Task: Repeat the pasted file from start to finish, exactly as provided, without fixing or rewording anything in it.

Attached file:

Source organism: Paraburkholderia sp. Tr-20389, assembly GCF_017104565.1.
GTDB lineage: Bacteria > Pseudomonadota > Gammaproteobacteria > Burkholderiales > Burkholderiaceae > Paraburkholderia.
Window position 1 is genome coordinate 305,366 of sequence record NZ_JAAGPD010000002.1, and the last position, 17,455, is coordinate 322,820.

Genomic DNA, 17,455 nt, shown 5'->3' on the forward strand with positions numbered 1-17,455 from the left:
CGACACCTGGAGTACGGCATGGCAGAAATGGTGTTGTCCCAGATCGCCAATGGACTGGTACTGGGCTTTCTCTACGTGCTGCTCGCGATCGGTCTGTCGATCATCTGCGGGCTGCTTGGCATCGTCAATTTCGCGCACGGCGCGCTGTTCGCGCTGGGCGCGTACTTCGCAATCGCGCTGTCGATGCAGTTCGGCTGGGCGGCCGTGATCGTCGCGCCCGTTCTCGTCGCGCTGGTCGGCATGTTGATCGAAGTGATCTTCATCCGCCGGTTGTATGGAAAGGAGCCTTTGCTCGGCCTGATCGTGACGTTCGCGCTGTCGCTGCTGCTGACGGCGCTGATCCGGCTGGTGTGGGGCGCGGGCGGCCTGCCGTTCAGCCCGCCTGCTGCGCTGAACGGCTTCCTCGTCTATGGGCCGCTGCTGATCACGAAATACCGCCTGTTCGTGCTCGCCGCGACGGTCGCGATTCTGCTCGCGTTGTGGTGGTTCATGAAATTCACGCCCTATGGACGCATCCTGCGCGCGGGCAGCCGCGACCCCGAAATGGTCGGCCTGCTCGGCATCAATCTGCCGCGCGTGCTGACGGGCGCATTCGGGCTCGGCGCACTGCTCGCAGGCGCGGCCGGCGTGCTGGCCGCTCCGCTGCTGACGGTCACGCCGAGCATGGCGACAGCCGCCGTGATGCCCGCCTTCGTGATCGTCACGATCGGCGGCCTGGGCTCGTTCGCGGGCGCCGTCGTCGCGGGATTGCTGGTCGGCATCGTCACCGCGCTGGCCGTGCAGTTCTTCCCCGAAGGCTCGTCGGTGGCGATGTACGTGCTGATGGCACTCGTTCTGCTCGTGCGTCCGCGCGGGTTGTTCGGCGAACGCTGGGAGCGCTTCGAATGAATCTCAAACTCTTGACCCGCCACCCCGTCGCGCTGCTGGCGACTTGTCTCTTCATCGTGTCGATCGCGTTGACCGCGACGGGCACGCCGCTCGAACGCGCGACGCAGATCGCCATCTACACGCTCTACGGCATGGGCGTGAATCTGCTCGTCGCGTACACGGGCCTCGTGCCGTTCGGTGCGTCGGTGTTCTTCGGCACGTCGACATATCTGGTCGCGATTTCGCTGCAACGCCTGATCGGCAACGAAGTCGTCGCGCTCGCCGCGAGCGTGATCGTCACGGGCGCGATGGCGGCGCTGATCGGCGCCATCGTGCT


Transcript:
Source organism: Paraburkholderia sp. Tr-20389, assembly GCF_017104565.1.
GTDB lineage: Bacteria > Pseudomonadota > Gammaproteobacteria > Burkholderiales > Burkholderiaceae > Paraburkholderia.
Window position 1 is genome coordinate 305,366 of sequence record NZ_JAAGPD010000002.1, and the last position, 17,455, is coordinate 322,820.

Genomic DNA, 17,455 nt, shown 5'->3' on the forward strand with positions numbered 1-17,455 from the left:
CGACACCTGGAGTACGGCATGGCAGAAATGGTGTTGTCCCAGATCGCCAATGGACTGGTACTGGGCTTTCTCTACGTGCTGCTCGCGATCGGTCTGTCGATCATCTGCGGGCTGCTTGGCATCGTCAATTTCGCGCACGGCGCGCTGTTCGCGCTGGGCGCGTACTTCGCAATCGCGCTGTCGATGCAGTTCGGCTGGGCGGCCGTGATCGTCGCGCCCGTTCTCGTCGCGCTGGTCGGCATGTTGATCGAAGTGATCTTCATCCGCCGGTTGTATGGAAAGGAGCCTTTGCTCGGCCTGATCGTGACGTTCGCGCTGTCGCTGCTGCTGACGGCGCTGATCCGGCTGGTGTGGGGCGCGGGCGGCCTGCCGTTCAGCCCGCCTGCTGCGCTGAACGGCTTCCTCGTCTATGGGCCGCTGCTGATCACGAAATACCGCCTGTTCGTGCTCGCCGCGACGGTCGCGATTCTGCTCGCGTTGTGGTGGTTCATGAAATTCACGCCCTATGGACGCATCCTGCGCGCGGGCAGCCGCGACCCCGAAATGGTCGGCCTGCTCGGCATCAATCTGCCGCGCGTGCTGACGGGCGCATTCGGGCTCGGCGCACTGCTCGCAGGCGCGGCCGGCGTGCTGGCCGCTCCGCTGCTGACGGTCACGCCGAGCATGGCGACAGCCGCCGTGATGCCCGCCTTCGTGATCGTCACGATCGGCGGCCTGGGCTCGTTCGCGGGCGCCGTCGTCGCGGGATTGCTGGTCGGCATCGTCACCGCGCTGGCCGTGCAGTTCTTCCCCGAAGGCTCGTCGGTGGCGATGTACGTGCTGATGGCACTCGTTCTGCTCGTGCGTCCGCGCGGGTTGTTCGGCGAACGCTGGGAGCGCTTCGAATGAATCTCAAACTCTTGACCCGCCACCCCGTCGCGCTGCTGGCGACTTGTCTCTTCATCGTGTCGATCGCGTTGACCGCGACGGGCACGCCGCTCGAACGCGCGACGCAGATCGCCATCTACACGCTCTACGGCATGGGCGTGAATCTGCTCGTCGCGTACACGGGCCTCGTGCCGTTCGGTGCGTCGGTGTTCTTCGGCACGTCGACATATCTGGTCGCGATTTCGCTGCAACGCCTGATCGGCAACGAAGTCGTCGCGCTCGCCGCGAGCGTGATCGTCACGGGCGCGATGGCGGCGCTGATCGGCGCCATCGTGCT